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The HR Specialist: New York Employment Law

Some employees think that merely having a serious medical or mental condition is enough to warrant ADA protection. But that’s not true.

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It happens—employers make mistakes. Under most circumstances, however, those mistakes won’t turn into successful employee discrimination lawsuits. That’s because employees have to prove that both the decision and the underlying facts were wrong and were used as an excuse to discriminate.

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When disciplining conduct that violates company policies, remember that you have leeway to come up with appropriate punishment based on the specifics of each incident. Just make sure you document the conduct, what rules it violated and why each employee deserved the punishment he or she received.

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Employers are used to breathing a sigh of relief when 300 days pass without learning that a former employee has filed a discrimination complaint with the EEOC or the New York State Division of Human Rights. They assume that missing the deadline means the employee won’t be able to sue. Not so fast!

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Educators in Rochester are suing Jean-Claude Brizard, who headed the city’s school system for three years before being tapped to run Chicago’s schools.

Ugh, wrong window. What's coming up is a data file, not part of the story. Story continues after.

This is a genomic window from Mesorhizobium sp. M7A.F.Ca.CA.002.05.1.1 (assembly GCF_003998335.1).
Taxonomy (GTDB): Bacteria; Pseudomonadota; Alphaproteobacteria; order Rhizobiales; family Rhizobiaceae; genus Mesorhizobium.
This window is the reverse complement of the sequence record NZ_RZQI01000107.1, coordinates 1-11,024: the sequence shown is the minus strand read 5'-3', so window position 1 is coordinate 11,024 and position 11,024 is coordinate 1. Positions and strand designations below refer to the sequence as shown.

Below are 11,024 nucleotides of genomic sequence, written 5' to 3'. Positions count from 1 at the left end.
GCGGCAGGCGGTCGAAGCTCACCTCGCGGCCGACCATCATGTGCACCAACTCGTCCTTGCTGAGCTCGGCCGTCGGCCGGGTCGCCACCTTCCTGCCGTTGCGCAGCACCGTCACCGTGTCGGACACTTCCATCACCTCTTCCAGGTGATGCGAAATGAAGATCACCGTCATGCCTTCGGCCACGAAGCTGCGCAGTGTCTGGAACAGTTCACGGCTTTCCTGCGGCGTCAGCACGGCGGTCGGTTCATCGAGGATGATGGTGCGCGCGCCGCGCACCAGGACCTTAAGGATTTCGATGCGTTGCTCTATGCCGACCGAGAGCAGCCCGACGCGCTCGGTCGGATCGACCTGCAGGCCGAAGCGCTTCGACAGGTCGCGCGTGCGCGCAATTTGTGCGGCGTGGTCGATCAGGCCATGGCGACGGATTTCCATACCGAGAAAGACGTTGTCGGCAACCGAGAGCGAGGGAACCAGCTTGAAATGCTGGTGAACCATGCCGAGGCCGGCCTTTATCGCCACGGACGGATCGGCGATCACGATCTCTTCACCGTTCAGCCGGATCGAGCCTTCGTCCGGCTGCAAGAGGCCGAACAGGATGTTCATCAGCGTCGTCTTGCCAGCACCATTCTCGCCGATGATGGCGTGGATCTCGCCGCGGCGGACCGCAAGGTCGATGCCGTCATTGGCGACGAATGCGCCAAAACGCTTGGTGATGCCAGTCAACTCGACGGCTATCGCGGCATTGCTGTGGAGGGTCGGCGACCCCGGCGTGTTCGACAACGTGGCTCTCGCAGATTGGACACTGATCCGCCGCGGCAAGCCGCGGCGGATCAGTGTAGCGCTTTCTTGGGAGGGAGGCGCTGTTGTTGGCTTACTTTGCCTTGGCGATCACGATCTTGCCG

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Here’s a tip for employers that make snap decisions and then quickly reconsider: Don’t hesitate to fix the problem; that could convince a court to toss out a lawsuit.

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Does this sound familiar? An employee you fired for cause is either unable or unwilling to accept responsibility for poor performance and files a lawsuit claiming unlawful discrimination. The pending litigation forces the em­ployer into a sticky dilemma …

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As an employer, you want to eliminate accidents. But paying particular attention to the U.S. Centers for Disease Control and Prevention’s safety recommendations for older workers should make your workplace safer for everyone.

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Until now, courts have frequently concluded that a woman who is fired for undergoing fertility treatments—that is, fired before becoming pregnant—probably isn’t covered by the Pregnancy Dis­crimination Act. But now a court has concluded that women who undergo in vitro fertilization efforts are protected under the PDA. That’s because only women can undergo the process.

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Former Ropes & Gray partner Patricia Martone is suing the multinational law firm for age and sex discrimina­tion and ERISA violations. According to her complaint, senior partners pressured her to turn over some of her key clients to younger, male partners. When Martone refused, she says, she was fired.

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